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career transition

Fear can lock you into a boring cubicle for the rest of your career, but there are ways to get past this paralyzing emotion and jump into something new. Whether you are afraid of the unknown, worried about a sparse resume, or think you don’t have time to manage the switch, here are a few creative ways to circumnavigate career-change roadblocks.

Fear of the Unknown

Get to know your new industry before making a change. Have conversations with people in the industry, read memoirs, and schedule time to shadow people who are doing your dream job. The more informed you are, the less afraid you will be.

Entry Level Posts

You may be tired of the restaurant industry, but you are a well-paid manager, and you worry that a jump into healthcare will put you back at the bottom of the ladder. Fear of giving up your high-powered position in exchange for an entry-level post is another obstacle faced by people who want to switch industries. In most cases, you will take at least a small step backward, but you need to think of that step in terms of two steps forward in exchange for one step back.

Lackluster Resume

Build up your resume before applying in the new industry. Volunteer or take an unpaid internship so that you have something relevant to put on your resume. If possible, create projects at your current job that allow you to practice the skills you will need in your new job. With those projects under your belt, you can write a skills-based resume.

A Long Transition

Think carefully about the time it will take to train for your new job and whether or not you can afford a long transition. If eight years of school are separating you from your dream job, adjust your goals and find creative ways to get into that industry through another role. For example, if you long to become a veterinarian, consider a career as a veterinary technician instead. You can always continue to pursue your long-term dream job once you’re in your new industry. Flexible online education programs, such as those offered by schools like Penn Foster, allow you to study on the side, while still working at your current job.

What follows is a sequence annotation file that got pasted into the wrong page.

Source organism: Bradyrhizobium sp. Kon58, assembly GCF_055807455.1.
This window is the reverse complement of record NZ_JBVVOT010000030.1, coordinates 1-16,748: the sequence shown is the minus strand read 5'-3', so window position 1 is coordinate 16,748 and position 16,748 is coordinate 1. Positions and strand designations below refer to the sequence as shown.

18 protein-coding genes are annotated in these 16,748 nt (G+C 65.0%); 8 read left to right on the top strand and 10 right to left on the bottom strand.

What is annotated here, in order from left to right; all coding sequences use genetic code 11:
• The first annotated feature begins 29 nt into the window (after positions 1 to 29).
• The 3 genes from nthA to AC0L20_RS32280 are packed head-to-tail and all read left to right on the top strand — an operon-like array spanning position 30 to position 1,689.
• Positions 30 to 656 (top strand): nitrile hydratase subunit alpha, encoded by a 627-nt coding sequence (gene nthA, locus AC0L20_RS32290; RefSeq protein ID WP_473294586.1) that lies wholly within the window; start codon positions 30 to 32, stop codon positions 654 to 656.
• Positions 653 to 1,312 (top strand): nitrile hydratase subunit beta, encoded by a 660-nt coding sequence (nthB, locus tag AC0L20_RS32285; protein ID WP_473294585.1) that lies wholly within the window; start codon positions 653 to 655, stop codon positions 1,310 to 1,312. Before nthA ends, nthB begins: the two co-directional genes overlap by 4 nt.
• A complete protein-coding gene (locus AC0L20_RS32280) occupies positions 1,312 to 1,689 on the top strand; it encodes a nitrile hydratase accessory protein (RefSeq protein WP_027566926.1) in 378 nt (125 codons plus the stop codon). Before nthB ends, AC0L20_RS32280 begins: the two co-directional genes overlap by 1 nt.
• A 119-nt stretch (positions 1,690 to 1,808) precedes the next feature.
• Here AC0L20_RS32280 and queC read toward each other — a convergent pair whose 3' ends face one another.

Where Do I Go from Here?

If you dislike your job but have no idea what you want to do, take some time to get to know yourself. The Birkman Method, the Myers-Briggs Type Indicator, and DISC are all great career assessment tools. Birkman is arguably the most comprehensive—to match you with a career, it analyzes your passions, your work style, your organizational abilities, your behavior, and how you want to be treated. The Myers-Briggs Type Indicator matches you to a career based on your personality type while DISC matches you based on the emotional parts of your personality.

Rather than assessing the results on your own, consider booking an appointment with a counselor who can guide you through the results. The National Career Development Association can help you connect with master career counselors and development professionals in your area.

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